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Banks need to wait before they see benefits of AI and machine learning

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The positive impact of banks applying artificial intelligence (AI) and machine learning might come later and at a greater cost than expected, according to a department head working at a multinational bank.

The multinational bank’s back office head shared her experience on the condition of anonymity, saying that the bank she works at is “heavily engaged” with the latest technology and platforms, having implemented AI and machine learning to its know your clients (KYC) and anti-money laundering (AML) processes.

“These innovative technological upgrades are quite expensive and often take years to be implemented. I worked in many American banks before, in the US, and whenever they tried to upgrade a KYC or customer onboarding system that they wanted to use on a global level, it often took up to ten years,” the source told to Asian Private Banker.

“I would say that AI and machine learning will have an overall positive impact, but I also hesitate to make a call on how soon it will be before we begin to see the benefits outweigh the costs.”

Although the implementation of new technology is a drawn-out process, the source continued: “From a long-term perspective, I hope the usage of AI and machine learning improves efficiency and will ultimately benefit the industry — especially banks that intend to heavily rely on these types of technologies to prevent financial crime.”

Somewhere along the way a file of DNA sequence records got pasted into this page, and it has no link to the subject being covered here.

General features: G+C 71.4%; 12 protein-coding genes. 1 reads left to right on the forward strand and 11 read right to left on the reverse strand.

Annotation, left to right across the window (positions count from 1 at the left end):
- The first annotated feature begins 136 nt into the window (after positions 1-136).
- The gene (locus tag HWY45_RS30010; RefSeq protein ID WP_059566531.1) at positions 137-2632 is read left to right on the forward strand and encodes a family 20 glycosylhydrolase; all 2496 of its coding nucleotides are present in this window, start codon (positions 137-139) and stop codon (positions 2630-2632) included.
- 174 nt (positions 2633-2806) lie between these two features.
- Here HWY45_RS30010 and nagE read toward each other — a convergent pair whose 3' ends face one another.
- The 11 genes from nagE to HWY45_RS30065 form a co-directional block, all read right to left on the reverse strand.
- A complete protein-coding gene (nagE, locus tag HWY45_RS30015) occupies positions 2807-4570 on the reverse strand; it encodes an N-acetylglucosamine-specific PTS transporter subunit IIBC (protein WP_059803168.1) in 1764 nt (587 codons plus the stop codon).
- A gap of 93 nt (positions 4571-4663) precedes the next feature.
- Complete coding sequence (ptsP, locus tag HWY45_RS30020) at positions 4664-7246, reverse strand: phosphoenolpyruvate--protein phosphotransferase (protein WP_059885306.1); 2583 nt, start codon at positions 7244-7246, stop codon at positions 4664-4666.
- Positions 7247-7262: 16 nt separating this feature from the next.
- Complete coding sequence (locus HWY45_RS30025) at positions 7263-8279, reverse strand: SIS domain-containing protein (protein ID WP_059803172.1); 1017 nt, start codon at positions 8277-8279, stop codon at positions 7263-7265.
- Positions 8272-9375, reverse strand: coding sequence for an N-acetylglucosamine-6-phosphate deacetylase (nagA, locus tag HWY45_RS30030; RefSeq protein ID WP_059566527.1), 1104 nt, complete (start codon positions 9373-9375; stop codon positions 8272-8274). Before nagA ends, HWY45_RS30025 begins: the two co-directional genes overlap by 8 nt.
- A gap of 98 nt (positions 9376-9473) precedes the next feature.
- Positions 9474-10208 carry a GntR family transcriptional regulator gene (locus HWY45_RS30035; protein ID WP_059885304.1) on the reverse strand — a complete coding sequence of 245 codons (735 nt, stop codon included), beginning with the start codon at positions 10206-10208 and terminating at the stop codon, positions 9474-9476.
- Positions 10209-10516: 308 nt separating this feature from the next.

Despite her hopes for technology to play a bigger role sooner than later, she speculated that complete virtual client onboarding may be some way off given that regulators are “raising the bar” on KYC requirements.

“Governments and regulatory bodies say they want financial inclusion and that they don’t want you to derisk. At the same time, they don’t change their legislation or regulatory requirements while expecting the industry to simply due diligence processes,” she explained. “Our hands are very tied.”

She also said that banks and clients hope to shorten the time needed for client onboarding — achievable with digital solutions — but the difficulty comes in the form of increasingly stringent regulatory requirements, which are not standard across jurisdictions.

“We are in line with the wishes of our customers. However, the reality is that you have to work under various regulatory regimes which, on the topic of KYC, are raising the bar. The expectations are getting harder and harder to meet,” she concluded.

In a survey conducted last month by Asian Private Banker, private banking COOs voted ‘KYC and client onboarding’ as the top priority when it comes to the deployment of regtech.

Meanwhile, a recent report published by banking software provider, Temenos, showed that over 86% of wealth managers feel positive about the digitisation of wealth management services, and 34% were reported to be in the midst of deploying AI within their firms.

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